We are delighted to introduce you to the seventeen authors contending for the coveted Joan Hessayon Award in 2018. Before the winner is announced at the RNA’s Summer Party in Oxford in May, you can find out more about each of the authors here.
Welcome to the RNA blog, Sue, and congratulations on being one of the contenders for this year’s award. How long have you been writing? Is this your first published piece?
I’ve written creatively for years, but mostly short features and articles written up for magazines and newspapers when I worked with the Essex Police Press and Publicity.
Later I used those skills to write press pieces for the clubs and organisations I became involved with but it was NaNoWriMo four years ago that finally prodded me into the novel that became Summer at the Art Café.
The more I wrote, the more I realised I didn’t know, and I was fortunate enough to join a local writing group run by RNA member Michaela Weaver, meeting other writers who are also now members. I attended (and loved) the Conference and regularly get along to Chapter meetings, and have also participated in writing workshops and weekends run by Sue Moorcroft, and Alison May.
Creating my characters and exploring their unique hopes and fears has become an intrinsic part of my life now. Learning how to write their stories better is the dream.
How many years were you a member of the NWS and did you submit a manuscript each year?
Two years a NWS member, two novels submitted. Both under contract!
What came first, agent or publisher?
I did actually have an agent first – although sadly, she had to resign due to ill-health. I’m un-agented now.
How did you find your publisher? Do you have a contract for one book or more?
Following my NWS feedback, I submitted to Choc Lit’s ‘Search for a Star’ competition, and was thrilled to find myself on the winning shortlist.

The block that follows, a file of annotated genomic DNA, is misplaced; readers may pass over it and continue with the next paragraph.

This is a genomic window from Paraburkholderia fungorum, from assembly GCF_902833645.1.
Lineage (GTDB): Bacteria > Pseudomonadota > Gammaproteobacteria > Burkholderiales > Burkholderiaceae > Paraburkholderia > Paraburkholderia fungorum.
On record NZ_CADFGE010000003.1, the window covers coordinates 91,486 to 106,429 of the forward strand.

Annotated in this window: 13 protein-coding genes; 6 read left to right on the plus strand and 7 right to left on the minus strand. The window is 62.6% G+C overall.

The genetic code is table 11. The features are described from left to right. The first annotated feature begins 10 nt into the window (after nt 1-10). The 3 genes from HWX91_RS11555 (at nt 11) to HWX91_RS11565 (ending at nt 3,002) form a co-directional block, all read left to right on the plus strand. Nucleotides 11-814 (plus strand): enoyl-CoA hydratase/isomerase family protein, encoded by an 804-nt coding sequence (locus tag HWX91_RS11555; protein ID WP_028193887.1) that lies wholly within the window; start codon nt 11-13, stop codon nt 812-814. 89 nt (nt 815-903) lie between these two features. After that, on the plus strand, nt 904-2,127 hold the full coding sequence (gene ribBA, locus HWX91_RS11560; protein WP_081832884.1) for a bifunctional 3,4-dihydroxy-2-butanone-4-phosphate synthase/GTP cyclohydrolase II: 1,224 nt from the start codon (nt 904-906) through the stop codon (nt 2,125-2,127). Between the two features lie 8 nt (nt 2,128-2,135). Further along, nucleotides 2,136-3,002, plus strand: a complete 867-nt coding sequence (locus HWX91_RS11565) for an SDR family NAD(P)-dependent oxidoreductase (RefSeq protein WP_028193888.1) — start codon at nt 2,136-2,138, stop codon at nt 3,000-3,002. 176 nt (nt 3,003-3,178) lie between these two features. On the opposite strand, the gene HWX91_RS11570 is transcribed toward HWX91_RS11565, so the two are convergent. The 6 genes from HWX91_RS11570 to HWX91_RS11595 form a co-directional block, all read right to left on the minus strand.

Attending my first RNA Conference, I was advised to request feedback from Choc Lit if I didn’t win. Being told that they loved it and I was only one point behind the winner motivated me to complete my second novel. I submitted that first to NWS, and was further delighted to discover that my Reader was one of Choc Lit’s editors.
Both novels have been contracted by Choc Lit, with an option on the third, which I am currently writing.
When was your book published?
It will be published on 15 May 2018.
Tell us something about your book.
I’ve been a self-employed artist for more than thirty years. I learned to ride a motorbike eight years ago, and own a gorgeous 1000cc fire-engine red Honda. The fun I had in the learning process, and the wonderful people from all walks of life who are passionate about their bikes, inspired this novel.
Despite having a second replacement hip, I’m still riding regularly and I assist with the running of the biggest all ladies motorbike club in the UK, www.CurvyRiders.co.uk, and am ‘Curvy Mum’ to our local ladies. Our members include surgeons and nurses, teachers and bankers, women who look just like everyone else off their bikes.
I wanted every one of my readers to look again the next time they see a motorbike, and wonder if Lucy, or someone just like her, is inside that helmet.
Summer at the Art Café
If you won a gorgeous purple motorbike, and your domineering husband said you were too fat for leathers and should sell it, would you do as you were told – or learn to ride it in secret?
Artist and café owner Lucy Daumier does just that – and despite her disastrous first attempts, she re-discovers the girl she used to be, finds new confidence along with friendship, fun, and love where she least expects it.
But as her happiness is sabotaged by a spiteful family member, can that love survive?
What are you currently working on?
I’m beginning the edits for the second novel in the Art Café series, and have already outlined and begun writing the third.
What piece of advice would you give current members of the NWS?
Get your manuscript in early! The Conference is a must. The generous support and encouragement from other writers is invaluable, the lectures are inspirational, but the kitchen parties are where it’s at for me. Friendships are forged, and the gritty minutiae of the writing process are discussed. There is laughter and learning in equal measure. My ankles swell and my liver shrivels. I can’t wait for this year’s!
Find out more about Sue: